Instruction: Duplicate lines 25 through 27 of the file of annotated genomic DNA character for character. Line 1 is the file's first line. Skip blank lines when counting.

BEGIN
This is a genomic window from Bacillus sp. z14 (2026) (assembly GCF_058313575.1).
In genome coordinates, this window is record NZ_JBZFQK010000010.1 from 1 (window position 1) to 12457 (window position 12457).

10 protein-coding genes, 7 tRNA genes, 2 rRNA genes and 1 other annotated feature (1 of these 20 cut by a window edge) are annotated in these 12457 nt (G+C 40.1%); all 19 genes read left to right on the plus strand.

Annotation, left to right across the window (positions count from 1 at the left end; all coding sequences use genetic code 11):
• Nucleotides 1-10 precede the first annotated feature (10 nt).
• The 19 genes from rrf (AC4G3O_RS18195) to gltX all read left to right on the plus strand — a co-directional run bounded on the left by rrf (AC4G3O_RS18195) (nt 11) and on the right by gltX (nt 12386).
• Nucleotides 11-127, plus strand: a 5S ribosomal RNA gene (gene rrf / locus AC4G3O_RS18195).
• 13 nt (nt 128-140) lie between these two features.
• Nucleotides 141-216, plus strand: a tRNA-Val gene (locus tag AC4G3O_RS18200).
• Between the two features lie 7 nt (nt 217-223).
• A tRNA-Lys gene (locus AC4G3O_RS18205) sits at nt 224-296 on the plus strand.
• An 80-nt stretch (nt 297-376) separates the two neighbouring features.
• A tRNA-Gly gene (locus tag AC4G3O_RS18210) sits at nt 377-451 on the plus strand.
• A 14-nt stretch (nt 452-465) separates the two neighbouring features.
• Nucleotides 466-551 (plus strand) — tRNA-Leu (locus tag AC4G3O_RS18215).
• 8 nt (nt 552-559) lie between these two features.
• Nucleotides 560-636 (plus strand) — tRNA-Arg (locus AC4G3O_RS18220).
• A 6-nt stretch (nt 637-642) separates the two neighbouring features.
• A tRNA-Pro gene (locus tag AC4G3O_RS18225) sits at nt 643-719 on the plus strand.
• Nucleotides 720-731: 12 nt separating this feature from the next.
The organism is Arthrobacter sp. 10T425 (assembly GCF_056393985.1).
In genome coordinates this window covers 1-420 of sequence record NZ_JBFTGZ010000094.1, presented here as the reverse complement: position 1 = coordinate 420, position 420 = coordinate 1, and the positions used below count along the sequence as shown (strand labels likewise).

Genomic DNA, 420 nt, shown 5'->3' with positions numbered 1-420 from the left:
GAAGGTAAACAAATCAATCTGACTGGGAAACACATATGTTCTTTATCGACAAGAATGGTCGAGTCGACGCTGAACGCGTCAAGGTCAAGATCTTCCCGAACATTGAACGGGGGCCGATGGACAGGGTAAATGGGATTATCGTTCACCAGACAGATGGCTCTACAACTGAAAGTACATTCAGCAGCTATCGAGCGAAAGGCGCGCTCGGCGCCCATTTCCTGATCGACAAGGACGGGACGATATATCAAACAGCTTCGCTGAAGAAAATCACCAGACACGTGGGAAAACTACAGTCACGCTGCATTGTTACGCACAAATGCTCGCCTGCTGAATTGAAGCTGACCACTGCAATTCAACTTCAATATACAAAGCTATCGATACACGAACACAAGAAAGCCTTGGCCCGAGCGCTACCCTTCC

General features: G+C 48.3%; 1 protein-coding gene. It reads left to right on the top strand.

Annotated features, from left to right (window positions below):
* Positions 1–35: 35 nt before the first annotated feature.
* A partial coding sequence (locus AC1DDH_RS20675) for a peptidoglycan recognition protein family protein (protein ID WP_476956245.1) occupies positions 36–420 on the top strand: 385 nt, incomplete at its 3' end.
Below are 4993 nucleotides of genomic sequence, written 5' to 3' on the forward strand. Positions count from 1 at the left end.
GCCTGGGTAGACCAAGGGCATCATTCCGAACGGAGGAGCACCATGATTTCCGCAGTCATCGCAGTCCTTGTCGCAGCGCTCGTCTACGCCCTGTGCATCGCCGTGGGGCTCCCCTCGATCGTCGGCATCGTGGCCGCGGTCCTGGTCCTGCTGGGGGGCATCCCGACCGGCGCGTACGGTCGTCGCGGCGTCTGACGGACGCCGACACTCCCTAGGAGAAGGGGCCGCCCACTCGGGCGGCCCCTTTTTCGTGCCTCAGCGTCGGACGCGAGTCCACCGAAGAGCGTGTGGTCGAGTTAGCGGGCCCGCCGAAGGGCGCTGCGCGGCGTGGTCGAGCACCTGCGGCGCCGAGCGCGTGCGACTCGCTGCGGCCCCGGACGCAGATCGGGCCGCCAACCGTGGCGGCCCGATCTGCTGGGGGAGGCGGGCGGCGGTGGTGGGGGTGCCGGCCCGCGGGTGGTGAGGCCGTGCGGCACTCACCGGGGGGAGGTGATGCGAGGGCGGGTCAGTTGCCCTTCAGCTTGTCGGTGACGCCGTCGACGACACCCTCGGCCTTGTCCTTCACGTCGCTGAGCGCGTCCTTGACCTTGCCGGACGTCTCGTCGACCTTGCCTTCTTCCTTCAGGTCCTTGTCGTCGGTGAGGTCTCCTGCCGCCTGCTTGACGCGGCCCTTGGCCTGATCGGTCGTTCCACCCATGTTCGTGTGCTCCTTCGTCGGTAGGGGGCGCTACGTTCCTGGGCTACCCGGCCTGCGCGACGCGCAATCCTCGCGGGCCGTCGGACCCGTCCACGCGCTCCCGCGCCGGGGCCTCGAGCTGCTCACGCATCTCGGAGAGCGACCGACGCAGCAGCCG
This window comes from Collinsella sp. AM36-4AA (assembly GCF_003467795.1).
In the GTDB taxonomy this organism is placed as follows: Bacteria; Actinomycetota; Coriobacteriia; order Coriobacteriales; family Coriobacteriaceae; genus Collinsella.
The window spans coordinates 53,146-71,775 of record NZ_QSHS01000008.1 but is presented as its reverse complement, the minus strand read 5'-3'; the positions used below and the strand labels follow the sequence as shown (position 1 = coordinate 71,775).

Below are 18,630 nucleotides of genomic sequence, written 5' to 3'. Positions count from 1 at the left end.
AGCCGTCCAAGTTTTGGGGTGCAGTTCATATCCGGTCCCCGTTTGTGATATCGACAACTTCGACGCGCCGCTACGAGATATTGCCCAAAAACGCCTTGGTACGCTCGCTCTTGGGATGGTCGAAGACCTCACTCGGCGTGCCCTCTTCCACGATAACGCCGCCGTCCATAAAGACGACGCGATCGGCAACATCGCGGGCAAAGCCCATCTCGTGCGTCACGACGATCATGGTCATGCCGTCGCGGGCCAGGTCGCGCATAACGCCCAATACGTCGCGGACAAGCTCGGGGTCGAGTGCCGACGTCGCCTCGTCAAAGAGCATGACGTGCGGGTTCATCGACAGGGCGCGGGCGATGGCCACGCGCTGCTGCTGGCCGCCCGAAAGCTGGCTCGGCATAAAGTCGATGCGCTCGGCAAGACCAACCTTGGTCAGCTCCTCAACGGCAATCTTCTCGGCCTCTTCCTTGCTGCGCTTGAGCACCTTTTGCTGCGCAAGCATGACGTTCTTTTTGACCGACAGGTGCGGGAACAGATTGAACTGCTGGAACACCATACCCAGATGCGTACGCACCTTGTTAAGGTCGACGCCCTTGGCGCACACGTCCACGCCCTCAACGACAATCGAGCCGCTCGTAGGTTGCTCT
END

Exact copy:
General features: G+C 48.3%; 1 protein-coding gene. It reads left to right on the top strand.

Annotated features, from left to right (window positions below):
* Positions 1–35: 35 nt before the first annotated feature.